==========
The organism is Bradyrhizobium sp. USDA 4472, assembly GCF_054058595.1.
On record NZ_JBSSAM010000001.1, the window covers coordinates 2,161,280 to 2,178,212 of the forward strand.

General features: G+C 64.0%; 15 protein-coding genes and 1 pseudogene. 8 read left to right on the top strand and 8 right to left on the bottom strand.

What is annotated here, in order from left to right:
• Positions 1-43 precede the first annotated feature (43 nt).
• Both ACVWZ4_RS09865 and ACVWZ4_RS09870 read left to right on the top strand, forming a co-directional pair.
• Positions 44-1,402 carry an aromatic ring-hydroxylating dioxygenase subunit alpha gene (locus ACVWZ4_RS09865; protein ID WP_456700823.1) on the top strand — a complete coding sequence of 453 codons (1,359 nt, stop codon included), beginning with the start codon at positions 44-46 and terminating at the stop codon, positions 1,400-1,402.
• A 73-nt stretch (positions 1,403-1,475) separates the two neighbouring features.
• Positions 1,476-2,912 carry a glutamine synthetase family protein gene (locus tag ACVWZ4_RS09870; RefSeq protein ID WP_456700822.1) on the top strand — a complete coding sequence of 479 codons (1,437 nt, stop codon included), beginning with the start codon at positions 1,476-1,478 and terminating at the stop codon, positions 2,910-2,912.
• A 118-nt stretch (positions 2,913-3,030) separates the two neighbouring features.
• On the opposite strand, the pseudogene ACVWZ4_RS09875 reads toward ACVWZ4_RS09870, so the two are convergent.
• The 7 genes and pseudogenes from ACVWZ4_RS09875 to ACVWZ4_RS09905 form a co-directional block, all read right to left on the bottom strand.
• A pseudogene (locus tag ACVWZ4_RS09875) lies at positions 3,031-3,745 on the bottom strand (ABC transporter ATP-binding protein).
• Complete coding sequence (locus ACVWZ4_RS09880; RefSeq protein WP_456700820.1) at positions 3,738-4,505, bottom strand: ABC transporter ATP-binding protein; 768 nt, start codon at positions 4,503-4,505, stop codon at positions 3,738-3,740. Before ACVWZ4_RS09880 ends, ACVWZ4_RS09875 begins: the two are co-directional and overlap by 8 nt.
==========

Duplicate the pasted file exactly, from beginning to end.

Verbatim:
The organism is Bradyrhizobium sp. USDA 4472, assembly GCF_054058595.1.
On record NZ_JBSSAM010000001.1, the window covers coordinates 2,161,280 to 2,178,212 of the forward strand.

General features: G+C 64.0%; 15 protein-coding genes and 1 pseudogene. 8 read left to right on the top strand and 8 right to left on the bottom strand.

What is annotated here, in order from left to right:
• Positions 1-43 precede the first annotated feature (43 nt).
• Both ACVWZ4_RS09865 and ACVWZ4_RS09870 read left to right on the top strand, forming a co-directional pair.
• Positions 44-1,402 carry an aromatic ring-hydroxylating dioxygenase subunit alpha gene (locus ACVWZ4_RS09865; protein ID WP_456700823.1) on the top strand — a complete coding sequence of 453 codons (1,359 nt, stop codon included), beginning with the start codon at positions 44-46 and terminating at the stop codon, positions 1,400-1,402.
• A 73-nt stretch (positions 1,403-1,475) separates the two neighbouring features.
• Positions 1,476-2,912 carry a glutamine synthetase family protein gene (locus tag ACVWZ4_RS09870; RefSeq protein ID WP_456700822.1) on the top strand — a complete coding sequence of 479 codons (1,437 nt, stop codon included), beginning with the start codon at positions 1,476-1,478 and terminating at the stop codon, positions 2,910-2,912.
• A 118-nt stretch (positions 2,913-3,030) separates the two neighbouring features.
• On the opposite strand, the pseudogene ACVWZ4_RS09875 reads toward ACVWZ4_RS09870, so the two are convergent.
• The 7 genes and pseudogenes from ACVWZ4_RS09875 to ACVWZ4_RS09905 form a co-directional block, all read right to left on the bottom strand.
• A pseudogene (locus tag ACVWZ4_RS09875) lies at positions 3,031-3,745 on the bottom strand (ABC transporter ATP-binding protein).
• Complete coding sequence (locus ACVWZ4_RS09880; RefSeq protein WP_456700820.1) at positions 3,738-4,505, bottom strand: ABC transporter ATP-binding protein; 768 nt, start codon at positions 4,503-4,505, stop codon at positions 3,738-3,740. Before ACVWZ4_RS09880 ends, ACVWZ4_RS09875 begins: the two are co-directional and overlap by 8 nt.